Chicago Police Officer Charged With First Degree Murder In Death Of Black Teen A white Chicago police officer was charged in the shooting death of 17-year old Laquan McDonald. A judge ordered that dash-cam video of the shooting be released by Wednesday.


Chicago Police Officer Charged With First Degree Murder In Death Of Black Teen

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In Chicago, police are expected to shortly release a dash cam video of a police shooting that resulted in the death of a black teenager. Earlier today, a white police officer was charged with first-degree murder for killing Laquan McDonald. The city is preparing for what could be big protests in the video described as graphic by those who've seen it is released. From Chicago, NPR's David Schaper reports.

DAVID SCHAPER, BYLINE: Less than six seconds - that's what prosecutors say elapsed from the time officer Jason Van Dyke got out of his car and when he began firing shots at 17-year-old Laquan McDonald. Van Dyke and his partner had arrived to back up other officers who were following the erratically behaving teenager as he was holding a three-inch folding knife while walking in the middle of a busy Chicago thoroughfare.

Cook County state's attorney Anita Alvarez says dashboard camera video of the shooting shows officer Van Dyke aiming his weapon as Laquan McDonald is walking away from the officers and while, she says, he posed no threat.


ANITA ALVAREZ: The officer then opened fire on Laquan, whose arm jerks. His body spins around, and he falls to the ground.

SCHAPER: Alvarez says the evidence shows Officer Van Dyke paused briefly then continued to fire while the 17-year-old lay wounded on the ground, firing 16 shots in all, killing McDonald.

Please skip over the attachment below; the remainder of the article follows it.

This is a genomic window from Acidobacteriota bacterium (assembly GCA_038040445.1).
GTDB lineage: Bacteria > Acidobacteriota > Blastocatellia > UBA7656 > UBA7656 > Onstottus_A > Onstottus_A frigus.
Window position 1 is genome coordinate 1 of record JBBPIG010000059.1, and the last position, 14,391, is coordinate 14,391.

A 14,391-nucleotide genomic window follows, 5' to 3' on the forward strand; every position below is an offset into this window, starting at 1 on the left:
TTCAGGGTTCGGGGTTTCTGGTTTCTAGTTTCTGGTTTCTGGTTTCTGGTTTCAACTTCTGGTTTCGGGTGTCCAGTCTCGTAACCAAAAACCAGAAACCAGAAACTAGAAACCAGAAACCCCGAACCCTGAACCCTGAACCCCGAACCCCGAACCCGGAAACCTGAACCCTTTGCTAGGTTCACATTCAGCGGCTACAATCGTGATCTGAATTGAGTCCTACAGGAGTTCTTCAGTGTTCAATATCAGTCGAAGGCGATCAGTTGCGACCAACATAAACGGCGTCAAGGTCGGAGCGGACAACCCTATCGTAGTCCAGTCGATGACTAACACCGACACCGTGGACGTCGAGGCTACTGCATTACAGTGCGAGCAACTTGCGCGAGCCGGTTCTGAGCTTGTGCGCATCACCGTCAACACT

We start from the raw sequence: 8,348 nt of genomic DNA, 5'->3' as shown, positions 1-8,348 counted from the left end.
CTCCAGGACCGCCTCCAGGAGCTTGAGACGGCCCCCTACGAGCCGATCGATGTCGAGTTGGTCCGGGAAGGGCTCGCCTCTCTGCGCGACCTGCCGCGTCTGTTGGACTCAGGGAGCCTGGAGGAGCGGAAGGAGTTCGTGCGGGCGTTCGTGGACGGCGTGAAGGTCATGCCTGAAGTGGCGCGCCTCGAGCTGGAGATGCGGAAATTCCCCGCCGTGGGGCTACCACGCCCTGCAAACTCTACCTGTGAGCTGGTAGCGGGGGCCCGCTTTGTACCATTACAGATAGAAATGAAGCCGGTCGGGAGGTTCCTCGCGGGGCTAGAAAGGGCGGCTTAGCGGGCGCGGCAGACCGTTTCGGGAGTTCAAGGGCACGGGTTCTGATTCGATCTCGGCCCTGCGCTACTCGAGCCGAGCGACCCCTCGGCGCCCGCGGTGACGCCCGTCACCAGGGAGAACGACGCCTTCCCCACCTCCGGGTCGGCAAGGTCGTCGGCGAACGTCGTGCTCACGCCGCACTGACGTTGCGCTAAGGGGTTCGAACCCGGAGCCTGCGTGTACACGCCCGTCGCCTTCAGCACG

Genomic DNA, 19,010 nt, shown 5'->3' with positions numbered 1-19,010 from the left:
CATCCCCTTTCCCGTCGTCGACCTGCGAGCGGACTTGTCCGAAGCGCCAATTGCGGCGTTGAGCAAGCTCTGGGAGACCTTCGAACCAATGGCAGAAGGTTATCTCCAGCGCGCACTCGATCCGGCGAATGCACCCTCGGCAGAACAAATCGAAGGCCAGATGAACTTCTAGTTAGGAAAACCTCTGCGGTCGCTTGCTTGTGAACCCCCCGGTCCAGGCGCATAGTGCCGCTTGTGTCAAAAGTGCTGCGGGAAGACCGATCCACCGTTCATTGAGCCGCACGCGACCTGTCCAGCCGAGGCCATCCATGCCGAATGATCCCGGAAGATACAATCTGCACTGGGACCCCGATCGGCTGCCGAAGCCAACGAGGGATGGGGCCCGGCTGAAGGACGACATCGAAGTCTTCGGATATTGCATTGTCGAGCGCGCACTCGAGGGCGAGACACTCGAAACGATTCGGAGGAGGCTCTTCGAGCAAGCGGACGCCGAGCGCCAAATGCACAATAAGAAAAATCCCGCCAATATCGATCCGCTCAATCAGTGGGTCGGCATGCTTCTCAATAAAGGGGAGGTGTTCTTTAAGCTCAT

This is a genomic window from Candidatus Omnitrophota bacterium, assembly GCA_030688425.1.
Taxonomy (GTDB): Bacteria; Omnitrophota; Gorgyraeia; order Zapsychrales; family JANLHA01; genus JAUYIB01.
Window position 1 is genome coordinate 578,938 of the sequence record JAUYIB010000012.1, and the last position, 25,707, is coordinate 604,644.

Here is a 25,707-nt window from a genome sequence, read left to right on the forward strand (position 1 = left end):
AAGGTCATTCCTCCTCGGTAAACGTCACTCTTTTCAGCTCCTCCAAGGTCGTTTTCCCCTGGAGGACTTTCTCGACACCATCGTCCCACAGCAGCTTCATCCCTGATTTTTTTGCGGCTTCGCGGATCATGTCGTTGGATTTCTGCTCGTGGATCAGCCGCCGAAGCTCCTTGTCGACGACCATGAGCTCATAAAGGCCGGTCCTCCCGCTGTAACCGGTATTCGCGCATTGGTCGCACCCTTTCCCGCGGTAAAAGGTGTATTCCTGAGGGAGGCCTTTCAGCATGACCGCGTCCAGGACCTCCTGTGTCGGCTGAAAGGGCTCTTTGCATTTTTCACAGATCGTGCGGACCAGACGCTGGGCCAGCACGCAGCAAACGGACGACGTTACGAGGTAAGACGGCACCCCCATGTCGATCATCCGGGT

ALVAREZ: It is my determination that this defendant's actions of shooting Laquan McDonald when he did not pose an immediate threat of great bodily harm or death were not justified, and they were not a proper use of deadly force by this police officer.

SCHAPER: Alvarez denies she was under political pressure to release the video now because of recent intense scrutiny of the case, and she defends the length of the year-long investigation, saying it is a complex case, and the investigation was done in coordination with the FBI and the U.S. Attorney's Office. The video of the incident, she warns, is violent, graphic and chilling.

ALVAREZ: To watch a 17-year-old young man die in such a violent manner is deeply disturbing, and I have absolutely no doubt that this video will tear at the hearts of all Chicagoans.

SCHAPER: Van Dyke's defense lawyer says the 37-year-old officer should be afforded the same presumption of innocence given anyone charged with a crime. Attorney Dan Herbert worries the dashboard camera video of the shooting won't give the public the full picture of exactly what happened.


DAN HERBERT: The judgment made by individuals that view this tape from the comfort of their living room on their sofa - it's not the same standard as the perspective for my client.

SCHAPER: Herbert says the video will make it difficult for his client to get a fair trial, and he's concerned for officer Van Dyke's safety behind bars and for the safety of his family. Chicago police are preparing for possibility of huge protests once the video goes public.

On Monday, Mayor Emanuel asked a group of ministers and community leaders for their help keeping any protests from turning violent. Pastor Corey Brooks says he and the others will do what they can, but...

COREY BROOKS: I can only imagine what some young black guy on the South Sides and the West Side of Chicago who's been frustrated and angry about his economic situation, frustrated and angry about his educational situation, frustrated and angry about his living conditions - I can only imagine how he's going to feel when he sees another young man who looks like him get shot down and basically murdered.

SCHAPER: Officer Jason Van Dyke is being held without bond in the Cook County Jail. He appears in court again Monday. David Schaper, NPR News, Chicago.

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